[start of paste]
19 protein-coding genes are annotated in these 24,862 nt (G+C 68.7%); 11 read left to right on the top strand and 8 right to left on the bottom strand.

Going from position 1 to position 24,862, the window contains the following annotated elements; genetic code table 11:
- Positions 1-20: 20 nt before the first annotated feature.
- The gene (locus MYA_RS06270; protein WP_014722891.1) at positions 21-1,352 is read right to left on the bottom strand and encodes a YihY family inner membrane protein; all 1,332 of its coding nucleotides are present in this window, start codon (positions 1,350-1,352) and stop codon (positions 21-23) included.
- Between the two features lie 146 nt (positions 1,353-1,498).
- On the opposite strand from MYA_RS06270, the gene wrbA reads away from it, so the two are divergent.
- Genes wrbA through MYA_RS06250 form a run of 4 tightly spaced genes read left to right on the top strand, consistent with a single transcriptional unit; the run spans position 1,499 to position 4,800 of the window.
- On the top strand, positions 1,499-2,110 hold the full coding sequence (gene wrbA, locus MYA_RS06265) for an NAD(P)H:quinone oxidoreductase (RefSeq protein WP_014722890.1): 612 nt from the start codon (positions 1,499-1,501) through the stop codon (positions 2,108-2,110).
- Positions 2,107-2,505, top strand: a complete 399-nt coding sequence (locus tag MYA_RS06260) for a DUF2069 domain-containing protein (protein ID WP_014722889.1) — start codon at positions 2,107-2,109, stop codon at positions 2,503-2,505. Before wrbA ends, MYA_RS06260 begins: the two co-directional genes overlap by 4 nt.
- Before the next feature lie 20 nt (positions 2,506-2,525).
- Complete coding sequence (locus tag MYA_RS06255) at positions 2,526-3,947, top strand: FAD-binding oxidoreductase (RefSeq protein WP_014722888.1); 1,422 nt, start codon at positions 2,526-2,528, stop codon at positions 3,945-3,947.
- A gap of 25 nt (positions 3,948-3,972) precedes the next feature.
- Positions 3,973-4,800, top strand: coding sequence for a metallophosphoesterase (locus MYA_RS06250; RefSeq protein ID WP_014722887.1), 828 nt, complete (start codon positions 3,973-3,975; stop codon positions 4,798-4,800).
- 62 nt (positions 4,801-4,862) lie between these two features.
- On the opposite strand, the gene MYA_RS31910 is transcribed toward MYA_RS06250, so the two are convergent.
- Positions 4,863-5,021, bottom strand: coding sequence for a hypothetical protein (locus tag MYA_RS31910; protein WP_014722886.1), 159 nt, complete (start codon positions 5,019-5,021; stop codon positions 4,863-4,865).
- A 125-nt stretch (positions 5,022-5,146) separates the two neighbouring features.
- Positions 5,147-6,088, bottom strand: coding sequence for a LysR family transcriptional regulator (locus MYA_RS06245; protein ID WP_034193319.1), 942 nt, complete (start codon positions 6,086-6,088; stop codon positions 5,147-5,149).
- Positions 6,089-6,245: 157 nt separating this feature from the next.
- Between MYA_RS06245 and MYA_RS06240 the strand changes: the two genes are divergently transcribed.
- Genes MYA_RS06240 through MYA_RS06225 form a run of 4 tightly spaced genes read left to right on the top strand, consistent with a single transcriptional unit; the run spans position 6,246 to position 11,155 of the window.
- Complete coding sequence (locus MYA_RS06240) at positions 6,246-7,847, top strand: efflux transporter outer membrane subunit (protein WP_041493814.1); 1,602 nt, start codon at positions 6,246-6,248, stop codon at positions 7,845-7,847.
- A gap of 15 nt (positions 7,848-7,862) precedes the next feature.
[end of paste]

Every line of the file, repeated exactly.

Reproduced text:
19 protein-coding genes are annotated in these 24,862 nt (G+C 68.7%); 11 read left to right on the top strand and 8 right to left on the bottom strand.

Going from position 1 to position 24,862, the window contains the following annotated elements; genetic code table 11:
- Positions 1-20: 20 nt before the first annotated feature.
- The gene (locus MYA_RS06270; protein WP_014722891.1) at positions 21-1,352 is read right to left on the bottom strand and encodes a YihY family inner membrane protein; all 1,332 of its coding nucleotides are present in this window, start codon (positions 1,350-1,352) and stop codon (positions 21-23) included.
- Between the two features lie 146 nt (positions 1,353-1,498).
- On the opposite strand from MYA_RS06270, the gene wrbA reads away from it, so the two are divergent.
- Genes wrbA through MYA_RS06250 form a run of 4 tightly spaced genes read left to right on the top strand, consistent with a single transcriptional unit; the run spans position 1,499 to position 4,800 of the window.
- On the top strand, positions 1,499-2,110 hold the full coding sequence (gene wrbA, locus MYA_RS06265) for an NAD(P)H:quinone oxidoreductase (RefSeq protein WP_014722890.1): 612 nt from the start codon (positions 1,499-1,501) through the stop codon (positions 2,108-2,110).
- Positions 2,107-2,505, top strand: a complete 399-nt coding sequence (locus tag MYA_RS06260) for a DUF2069 domain-containing protein (protein ID WP_014722889.1) — start codon at positions 2,107-2,109, stop codon at positions 2,503-2,505. Before wrbA ends, MYA_RS06260 begins: the two co-directional genes overlap by 4 nt.
- Before the next feature lie 20 nt (positions 2,506-2,525).
- Complete coding sequence (locus tag MYA_RS06255) at positions 2,526-3,947, top strand: FAD-binding oxidoreductase (RefSeq protein WP_014722888.1); 1,422 nt, start codon at positions 2,526-2,528, stop codon at positions 3,945-3,947.
- A gap of 25 nt (positions 3,948-3,972) precedes the next feature.
- Positions 3,973-4,800, top strand: coding sequence for a metallophosphoesterase (locus MYA_RS06250; RefSeq protein ID WP_014722887.1), 828 nt, complete (start codon positions 3,973-3,975; stop codon positions 4,798-4,800).
- 62 nt (positions 4,801-4,862) lie between these two features.
- On the opposite strand, the gene MYA_RS31910 is transcribed toward MYA_RS06250, so the two are convergent.
- Positions 4,863-5,021, bottom strand: coding sequence for a hypothetical protein (locus tag MYA_RS31910; protein WP_014722886.1), 159 nt, complete (start codon positions 5,019-5,021; stop codon positions 4,863-4,865).
- A 125-nt stretch (positions 5,022-5,146) separates the two neighbouring features.
- Positions 5,147-6,088, bottom strand: coding sequence for a LysR family transcriptional regulator (locus MYA_RS06245; protein ID WP_034193319.1), 942 nt, complete (start codon positions 6,086-6,088; stop codon positions 5,147-5,149).
- Positions 6,089-6,245: 157 nt separating this feature from the next.
- Between MYA_RS06245 and MYA_RS06240 the strand changes: the two genes are divergently transcribed.
- Genes MYA_RS06240 through MYA_RS06225 form a run of 4 tightly spaced genes read left to right on the top strand, consistent with a single transcriptional unit; the run spans position 6,246 to position 11,155 of the window.
- Complete coding sequence (locus MYA_RS06240) at positions 6,246-7,847, top strand: efflux transporter outer membrane subunit (protein WP_041493814.1); 1,602 nt, start codon at positions 6,246-6,248, stop codon at positions 7,845-7,847.
- A gap of 15 nt (positions 7,848-7,862) precedes the next feature.